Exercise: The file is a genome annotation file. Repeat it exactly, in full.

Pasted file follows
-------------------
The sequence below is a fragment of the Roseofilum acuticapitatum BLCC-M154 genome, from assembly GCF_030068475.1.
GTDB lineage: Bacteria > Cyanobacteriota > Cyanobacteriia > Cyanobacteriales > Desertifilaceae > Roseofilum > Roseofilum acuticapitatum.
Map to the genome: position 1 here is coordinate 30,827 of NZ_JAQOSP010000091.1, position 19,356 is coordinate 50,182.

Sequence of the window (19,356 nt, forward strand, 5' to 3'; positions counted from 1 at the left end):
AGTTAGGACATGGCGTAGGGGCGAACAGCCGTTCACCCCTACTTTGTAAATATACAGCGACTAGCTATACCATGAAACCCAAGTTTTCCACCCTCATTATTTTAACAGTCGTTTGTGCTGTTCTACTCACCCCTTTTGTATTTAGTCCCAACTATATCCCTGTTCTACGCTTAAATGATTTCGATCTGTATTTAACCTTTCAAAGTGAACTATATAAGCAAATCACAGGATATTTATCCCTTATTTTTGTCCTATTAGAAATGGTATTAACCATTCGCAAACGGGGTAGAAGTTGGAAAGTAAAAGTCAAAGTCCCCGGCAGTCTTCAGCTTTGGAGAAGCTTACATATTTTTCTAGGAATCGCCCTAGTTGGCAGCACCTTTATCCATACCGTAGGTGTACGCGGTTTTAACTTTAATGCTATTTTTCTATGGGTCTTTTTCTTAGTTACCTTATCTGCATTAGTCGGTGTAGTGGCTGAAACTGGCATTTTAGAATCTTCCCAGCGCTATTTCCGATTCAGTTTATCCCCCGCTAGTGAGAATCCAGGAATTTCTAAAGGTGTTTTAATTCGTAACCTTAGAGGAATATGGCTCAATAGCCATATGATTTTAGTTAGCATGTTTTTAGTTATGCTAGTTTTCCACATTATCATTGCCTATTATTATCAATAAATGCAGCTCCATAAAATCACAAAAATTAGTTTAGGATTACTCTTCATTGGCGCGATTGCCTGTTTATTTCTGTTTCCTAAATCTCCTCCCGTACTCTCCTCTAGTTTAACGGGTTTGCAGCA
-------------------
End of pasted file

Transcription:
The sequence below is a fragment of the Roseofilum acuticapitatum BLCC-M154 genome, from assembly GCF_030068475.1.
GTDB lineage: Bacteria > Cyanobacteriota > Cyanobacteriia > Cyanobacteriales > Desertifilaceae > Roseofilum > Roseofilum acuticapitatum.
Map to the genome: position 1 here is coordinate 30,827 of NZ_JAQOSP010000091.1, position 19,356 is coordinate 50,182.

Sequence of the window (19,356 nt, forward strand, 5' to 3'; positions counted from 1 at the left end):
AGTTAGGACATGGCGTAGGGGCGAACAGCCGTTCACCCCTACTTTGTAAATATACAGCGACTAGCTATACCATGAAACCCAAGTTTTCCACCCTCATTATTTTAACAGTCGTTTGTGCTGTTCTACTCACCCCTTTTGTATTTAGTCCCAACTATATCCCTGTTCTACGCTTAAATGATTTCGATCTGTATTTAACCTTTCAAAGTGAACTATATAAGCAAATCACAGGATATTTATCCCTTATTTTTGTCCTATTAGAAATGGTATTAACCATTCGCAAACGGGGTAGAAGTTGGAAAGTAAAAGTCAAAGTCCCCGGCAGTCTTCAGCTTTGGAGAAGCTTACATATTTTTCTAGGAATCGCCCTAGTTGGCAGCACCTTTATCCATACCGTAGGTGTACGCGGTTTTAACTTTAATGCTATTTTTCTATGGGTCTTTTTCTTAGTTACCTTATCTGCATTAGTCGGTGTAGTGGCTGAAACTGGCATTTTAGAATCTTCCCAGCGCTATTTCCGATTCAGTTTATCCCCCGCTAGTGAGAATCCAGGAATTTCTAAAGGTGTTTTAATTCGTAACCTTAGAGGAATATGGCTCAATAGCCATATGATTTTAGTTAGCATGTTTTTAGTTATGCTAGTTTTCCACATTATCATTGCCTATTATTATCAATAAATGCAGCTCCATAAAATCACAAAAATTAGTTTAGGATTACTCTTCATTGGCGCGATTGCCTGTTTATTTCTGTTTCCTAAATCTCCTCCCGTACTCTCCTCTAGTTTAACGGGTTTGCAGCA